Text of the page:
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What makes a happy pack? In my opinion, a happy pack is one that someone else carries. Just kidding…A happy pack is one that’s light enough to comfortably haul around all day, but filled with the essentials that both keep you happy and healthy (physically and mentally) on the trail.

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Whats in your pack? Just the basics or tucked with treats?

In my experience, I have found there are a few things that I simply cannot do without. These are items that keep help keep my spirits up when the weather is foul or the days are hard.  I’ll admit they don’t necessary fit into “lightweight” trekking requirements for some. Where I may add a few ounces with some extra luxuries, I certainly make up for it cutting pounds elsewhere. (Check out my post on easy ways for lightening up your pack).


Here are the 8 things I simply will not be hiking without:

* (obviously this is in addition to the basics I need to survive.. you know.. like shelter, water, fire, food etc).

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Remember, if you do choose to freshen up at a water source, avoid using soap (even biodegradable). Keep it natural. Water alone will do the trick.

1.Wet Wipes- I know I know.. what is this? Glamping ? I usually only pack a ration of one or two per day.  A little wipe down at the end of the day is guaranteed to make you feel a bit more human after a long day on the trail. You may not necessarily be in a spot where there is water for a wash up at camp, or you may just not have the energy to strip down and scrub off. This is where a wet wipe can come in handy.  Personal hygiene?- check. Happiness?- check.  An easy winner in my books. Don’t forget you have to pack them out..and they are scented..so bear bag em.

2. Hair Comb- A cheap, light-weight travel comb works wonders and weighs almost nothing. Ladies (or men) who have hair that ends up like a bird’s nest by the end of the day, will appreciate this as much as I do. There is nothing worse than a dirty and greasy nest of hair (as opposed to just dirty and greasy). Just don’t be alarmed at 1) how much hair you feel like you lose 2) how dirty your comb will look after a few days on the trail. Its normal.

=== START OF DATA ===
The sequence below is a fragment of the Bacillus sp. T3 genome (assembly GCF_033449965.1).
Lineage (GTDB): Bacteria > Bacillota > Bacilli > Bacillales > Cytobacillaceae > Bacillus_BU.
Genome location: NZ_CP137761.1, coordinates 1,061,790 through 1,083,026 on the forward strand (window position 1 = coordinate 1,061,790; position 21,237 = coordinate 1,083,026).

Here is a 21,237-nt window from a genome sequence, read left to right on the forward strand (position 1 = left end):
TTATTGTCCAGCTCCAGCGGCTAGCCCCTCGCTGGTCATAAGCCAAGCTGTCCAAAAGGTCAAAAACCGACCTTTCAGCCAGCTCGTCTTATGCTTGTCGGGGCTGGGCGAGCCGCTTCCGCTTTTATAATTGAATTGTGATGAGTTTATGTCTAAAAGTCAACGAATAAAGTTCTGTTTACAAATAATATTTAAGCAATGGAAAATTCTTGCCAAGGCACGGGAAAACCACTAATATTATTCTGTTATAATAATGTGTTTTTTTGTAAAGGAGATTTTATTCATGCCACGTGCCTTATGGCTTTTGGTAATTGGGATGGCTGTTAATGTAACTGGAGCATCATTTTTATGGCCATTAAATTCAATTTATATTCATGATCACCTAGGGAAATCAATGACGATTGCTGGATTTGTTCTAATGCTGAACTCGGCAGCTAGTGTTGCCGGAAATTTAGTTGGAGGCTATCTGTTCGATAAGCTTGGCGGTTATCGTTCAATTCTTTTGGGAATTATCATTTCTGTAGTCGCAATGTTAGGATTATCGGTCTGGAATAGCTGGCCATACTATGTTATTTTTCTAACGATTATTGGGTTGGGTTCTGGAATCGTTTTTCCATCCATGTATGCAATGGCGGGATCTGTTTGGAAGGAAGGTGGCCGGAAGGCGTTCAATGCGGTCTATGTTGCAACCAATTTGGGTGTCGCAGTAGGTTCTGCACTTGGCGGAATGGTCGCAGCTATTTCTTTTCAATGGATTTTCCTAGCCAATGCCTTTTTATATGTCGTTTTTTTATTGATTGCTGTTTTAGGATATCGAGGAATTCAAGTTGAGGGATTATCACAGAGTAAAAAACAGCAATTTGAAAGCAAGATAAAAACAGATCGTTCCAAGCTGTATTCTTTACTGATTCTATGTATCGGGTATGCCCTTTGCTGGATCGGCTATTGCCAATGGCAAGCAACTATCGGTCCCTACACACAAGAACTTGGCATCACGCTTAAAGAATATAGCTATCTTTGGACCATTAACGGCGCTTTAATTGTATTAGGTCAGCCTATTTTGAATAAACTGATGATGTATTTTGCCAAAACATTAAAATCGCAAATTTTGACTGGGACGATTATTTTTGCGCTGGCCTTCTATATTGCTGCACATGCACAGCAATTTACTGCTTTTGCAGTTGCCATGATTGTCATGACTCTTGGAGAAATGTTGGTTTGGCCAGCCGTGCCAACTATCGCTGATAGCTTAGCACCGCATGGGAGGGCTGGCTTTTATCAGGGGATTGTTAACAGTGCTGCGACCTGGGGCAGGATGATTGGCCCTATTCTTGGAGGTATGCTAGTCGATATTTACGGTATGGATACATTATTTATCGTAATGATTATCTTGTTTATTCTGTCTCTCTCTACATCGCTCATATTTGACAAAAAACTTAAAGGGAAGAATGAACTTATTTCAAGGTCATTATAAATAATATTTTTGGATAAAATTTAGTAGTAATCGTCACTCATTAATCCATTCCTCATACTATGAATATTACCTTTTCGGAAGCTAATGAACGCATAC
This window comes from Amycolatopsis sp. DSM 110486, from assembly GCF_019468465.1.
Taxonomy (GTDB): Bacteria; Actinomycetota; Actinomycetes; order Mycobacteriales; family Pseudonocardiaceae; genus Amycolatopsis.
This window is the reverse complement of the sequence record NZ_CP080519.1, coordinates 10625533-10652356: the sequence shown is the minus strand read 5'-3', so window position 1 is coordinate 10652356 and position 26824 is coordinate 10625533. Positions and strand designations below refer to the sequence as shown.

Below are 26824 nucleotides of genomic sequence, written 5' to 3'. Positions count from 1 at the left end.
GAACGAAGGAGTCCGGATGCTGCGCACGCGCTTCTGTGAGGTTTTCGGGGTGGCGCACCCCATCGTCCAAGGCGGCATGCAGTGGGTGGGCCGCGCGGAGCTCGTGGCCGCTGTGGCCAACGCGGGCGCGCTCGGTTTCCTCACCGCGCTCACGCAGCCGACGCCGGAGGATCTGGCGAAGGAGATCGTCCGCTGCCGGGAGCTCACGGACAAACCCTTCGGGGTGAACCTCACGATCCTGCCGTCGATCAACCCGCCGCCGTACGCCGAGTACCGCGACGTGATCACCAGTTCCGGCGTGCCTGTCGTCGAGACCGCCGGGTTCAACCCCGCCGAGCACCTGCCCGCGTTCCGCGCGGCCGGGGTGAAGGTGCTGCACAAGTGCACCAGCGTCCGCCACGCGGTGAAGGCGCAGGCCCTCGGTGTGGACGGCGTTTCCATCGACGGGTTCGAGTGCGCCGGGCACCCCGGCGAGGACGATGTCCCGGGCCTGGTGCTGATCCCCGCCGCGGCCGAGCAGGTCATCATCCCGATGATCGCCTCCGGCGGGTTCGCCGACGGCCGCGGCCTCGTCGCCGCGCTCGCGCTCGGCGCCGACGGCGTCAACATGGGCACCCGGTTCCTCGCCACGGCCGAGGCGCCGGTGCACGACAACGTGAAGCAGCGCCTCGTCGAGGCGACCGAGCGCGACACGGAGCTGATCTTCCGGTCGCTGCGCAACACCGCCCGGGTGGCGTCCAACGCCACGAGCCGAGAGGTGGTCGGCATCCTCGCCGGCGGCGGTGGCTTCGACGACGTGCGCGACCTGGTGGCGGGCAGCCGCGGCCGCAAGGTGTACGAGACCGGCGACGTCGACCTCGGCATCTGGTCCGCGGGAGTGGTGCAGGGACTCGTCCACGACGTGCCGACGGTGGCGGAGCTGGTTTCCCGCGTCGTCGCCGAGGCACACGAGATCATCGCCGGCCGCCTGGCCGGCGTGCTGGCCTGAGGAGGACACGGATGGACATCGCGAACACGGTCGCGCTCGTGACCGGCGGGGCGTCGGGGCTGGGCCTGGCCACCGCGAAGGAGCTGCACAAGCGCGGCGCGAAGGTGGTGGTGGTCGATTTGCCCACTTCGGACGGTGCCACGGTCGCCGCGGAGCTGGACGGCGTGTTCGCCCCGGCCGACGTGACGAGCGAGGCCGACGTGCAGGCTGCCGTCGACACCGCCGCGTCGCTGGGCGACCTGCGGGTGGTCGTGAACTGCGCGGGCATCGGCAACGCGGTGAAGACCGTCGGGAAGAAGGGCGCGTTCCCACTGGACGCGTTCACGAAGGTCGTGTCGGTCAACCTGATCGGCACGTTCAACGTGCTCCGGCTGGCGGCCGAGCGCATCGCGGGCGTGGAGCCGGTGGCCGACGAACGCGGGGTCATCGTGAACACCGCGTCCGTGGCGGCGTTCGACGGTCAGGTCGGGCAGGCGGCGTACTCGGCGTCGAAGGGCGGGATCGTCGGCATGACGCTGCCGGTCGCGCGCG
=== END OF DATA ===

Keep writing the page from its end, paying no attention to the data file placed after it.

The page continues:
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Classified as a 3-Jolly Hill

3. Candy- Jolly Ranchers are my vice.  A smart lady I once hiked with, would hand people jolly rangers when they were about to climb hard section of trail. Clever I thought: a reward which makes the climb more manageable. When you are enjoying a mouth-watering watermelon jolly half way uphill, you may forget for a moment, how much your legs are burning or your feet are throbbing.  I have since taken this methodology and applied it to myself. I always have a few of my favorite jolly ranchers tucked in my hip belt pocket.

 

4. Duct Tape- It fixes everything. It’s also the best thing to use for blisters. I quickly learned on my last big hike, that nothing works on blisters like duct tape. You need something to stay put and reduce the friction. Don’t bother with band aids. Go straight to this… and ibuprofen (thanks to my trail partner Greg for this sage advice- it got me through about 80 miles more than I thought possible).

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In places with unpredictable weather, a good waterproof layer makes a world of difference.

5. Rain clothes- Invest in a good rain coat if your hikes regularly take you to cold and wet places.  I love my Northface Summit Series Raincoat.  It’s ultralight, super breathable and functional (I love the armpit vents).  A bad raincoat will have you drenched in sweat and cold if it’s non-breathable. If the forecast calls for poor weather, I will often throw my rain pants in for good measure. I hate being wet and cold. Some hikers swear by a hiking umbrella. I may be interested in trying.

6. Camp shoes- A cheap pair of light flip flips will suffice. I only ever once left camp shoes at home in an attempt to make my pack lighter. Biggest mistake ever. Your blistered feet will thank you

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Camp Shoes. Let those feet breathe ! 

7. Bandana – I don’t hike without one.  I like this item because its multifunctional. On my last trip, my bandana served as a hat, headband, wash cloth, cooling towel (dip in cold steam, place on head), and a scarf in a freak snow storm. Plus they come in cool patterns. Buff is my favorite but any will serve the same purpose.

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Buff also has UV and Bug protection Buffs. Neat ! 

8. Chocolate or other tasty treats – Notice that soap, clean clothes and deodorant don’t make my list but chocolate does?  No matter how clean you try to be, getting dirty and smelly on the trail is inevitable (or you aren’t working hard enough) but chocolate will always make you feel great. A reward for a hard days work which is ALWAYS in my pack.

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Kit Kat appears high on my list of “survival” items.

What are some things you simply cannot hike without ? Are you lightweight backpackers cringing at my choice of luxury items? Share yours thoughts !


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